This month Apple released dark mode on iOS 13 (see here) and with it comes a whole new trend for design. Well I say new, but before the iOS update, Twitter had dark mode on desktop since at least 2017 (see here) with YouTube following suit in 2018 (see here). While it’s still a newer trend compared to something like flat design (see here)—which as I recall became popular in the early to mid-2010s—it’s still slowly been growing in popularity.
So what is dark mode and what’s so great about it?
Dark; not black
Dark mode themes are more than just inverting your light colours and calling it a day. There are subtleties in a dark theme just as there are in a light theme—using colour to make elements like URLs stand out; not using pure black but instead an almost-black/dark colour; knowing which shade of grey to pick with a high enough contrast. According to one article (see here) this is something missing from some apps that have released a dark mode where they confuse it for a greyscale theme with no colour whatsoever (as in their Instagram example) or they don’t take colour contrast into account for active & hovered states. While this technically still a dark theme, it isn’t necessarily good design. Knowing how to make a dark theme work well is imperative for your users’ experience.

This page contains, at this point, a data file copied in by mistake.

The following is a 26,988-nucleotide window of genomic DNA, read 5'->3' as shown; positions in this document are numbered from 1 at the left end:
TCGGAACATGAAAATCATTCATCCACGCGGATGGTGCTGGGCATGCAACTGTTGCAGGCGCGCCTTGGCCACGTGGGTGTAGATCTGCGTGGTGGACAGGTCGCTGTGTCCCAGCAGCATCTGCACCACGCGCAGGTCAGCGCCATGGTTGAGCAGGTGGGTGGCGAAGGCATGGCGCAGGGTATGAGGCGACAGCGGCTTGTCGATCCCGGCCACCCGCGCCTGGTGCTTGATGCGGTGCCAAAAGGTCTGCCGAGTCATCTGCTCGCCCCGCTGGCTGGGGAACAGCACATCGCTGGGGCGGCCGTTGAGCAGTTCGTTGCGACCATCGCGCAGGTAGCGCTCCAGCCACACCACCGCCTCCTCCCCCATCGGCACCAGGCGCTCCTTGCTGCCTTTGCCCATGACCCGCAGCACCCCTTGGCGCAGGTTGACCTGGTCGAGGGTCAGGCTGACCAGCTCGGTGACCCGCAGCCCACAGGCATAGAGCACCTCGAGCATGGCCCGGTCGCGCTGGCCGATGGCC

Saving your eyes & screen
Sometimes I enjoy a little night-time reading before bed but my screen feels too bright even on the lowest setting. Dark mode’s especially helpful in combatting this by reducing eye strain in a low-light area, like a dark bedroom. As a bonus, it’s also great for your screens to prevent screen burn. Screen burns (see here) are a permanent discolouration in your screen that cause a ghosting effect of what was once on your screen (#spooky). With a dark theme helping keep the overall brightness of your screen low, screen burns are less likely to occur.
Ok, let’s go dark!
Before you go turning down the proverbial lights on your website/app, it’s important to consider if this will be the right move for your company or product. A darker colour palette has certain connotations that go with it. If your company has branded itself as inviting and warm, then a dark theme may not be for you. If your product is for burly moustachioed men who own Harley Davidsons, this may be the right call to make. Colour plays an important factor in this decision, so consider your entire colour palette and your primary brand colours before you go dark.